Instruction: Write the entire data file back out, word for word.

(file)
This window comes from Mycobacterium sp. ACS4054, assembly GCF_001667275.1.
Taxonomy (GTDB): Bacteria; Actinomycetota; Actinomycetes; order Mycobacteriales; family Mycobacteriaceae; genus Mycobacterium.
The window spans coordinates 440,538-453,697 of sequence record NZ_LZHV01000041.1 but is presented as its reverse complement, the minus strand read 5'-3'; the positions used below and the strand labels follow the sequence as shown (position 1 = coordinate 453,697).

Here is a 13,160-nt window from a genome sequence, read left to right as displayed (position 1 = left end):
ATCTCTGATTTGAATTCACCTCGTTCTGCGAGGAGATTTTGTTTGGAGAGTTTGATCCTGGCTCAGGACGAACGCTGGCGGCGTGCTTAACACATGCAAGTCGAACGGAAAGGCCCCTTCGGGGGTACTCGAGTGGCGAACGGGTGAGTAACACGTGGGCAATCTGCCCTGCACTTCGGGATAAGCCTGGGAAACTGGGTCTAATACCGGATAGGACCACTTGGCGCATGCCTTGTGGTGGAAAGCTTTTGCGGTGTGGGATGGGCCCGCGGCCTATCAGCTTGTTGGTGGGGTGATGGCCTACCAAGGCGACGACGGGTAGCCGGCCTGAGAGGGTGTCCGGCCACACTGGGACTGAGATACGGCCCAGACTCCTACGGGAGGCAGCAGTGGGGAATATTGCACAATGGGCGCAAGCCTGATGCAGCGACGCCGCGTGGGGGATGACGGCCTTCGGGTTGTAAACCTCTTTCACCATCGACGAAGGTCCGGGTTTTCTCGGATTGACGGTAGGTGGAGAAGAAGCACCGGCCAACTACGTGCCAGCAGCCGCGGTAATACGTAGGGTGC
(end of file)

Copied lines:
This window comes from Mycobacterium sp. ACS4054, assembly GCF_001667275.1.
Taxonomy (GTDB): Bacteria; Actinomycetota; Actinomycetes; order Mycobacteriales; family Mycobacteriaceae; genus Mycobacterium.
The window spans coordinates 440,538-453,697 of sequence record NZ_LZHV01000041.1 but is presented as its reverse complement, the minus strand read 5'-3'; the positions used below and the strand labels follow the sequence as shown (position 1 = coordinate 453,697).

Here is a 13,160-nt window from a genome sequence, read left to right as displayed (position 1 = left end):
ATCTCTGATTTGAATTCACCTCGTTCTGCGAGGAGATTTTGTTTGGAGAGTTTGATCCTGGCTCAGGACGAACGCTGGCGGCGTGCTTAACACATGCAAGTCGAACGGAAAGGCCCCTTCGGGGGTACTCGAGTGGCGAACGGGTGAGTAACACGTGGGCAATCTGCCCTGCACTTCGGGATAAGCCTGGGAAACTGGGTCTAATACCGGATAGGACCACTTGGCGCATGCCTTGTGGTGGAAAGCTTTTGCGGTGTGGGATGGGCCCGCGGCCTATCAGCTTGTTGGTGGGGTGATGGCCTACCAAGGCGACGACGGGTAGCCGGCCTGAGAGGGTGTCCGGCCACACTGGGACTGAGATACGGCCCAGACTCCTACGGGAGGCAGCAGTGGGGAATATTGCACAATGGGCGCAAGCCTGATGCAGCGACGCCGCGTGGGGGATGACGGCCTTCGGGTTGTAAACCTCTTTCACCATCGACGAAGGTCCGGGTTTTCTCGGATTGACGGTAGGTGGAGAAGAAGCACCGGCCAACTACGTGCCAGCAGCCGCGGTAATACGTAGGGTGC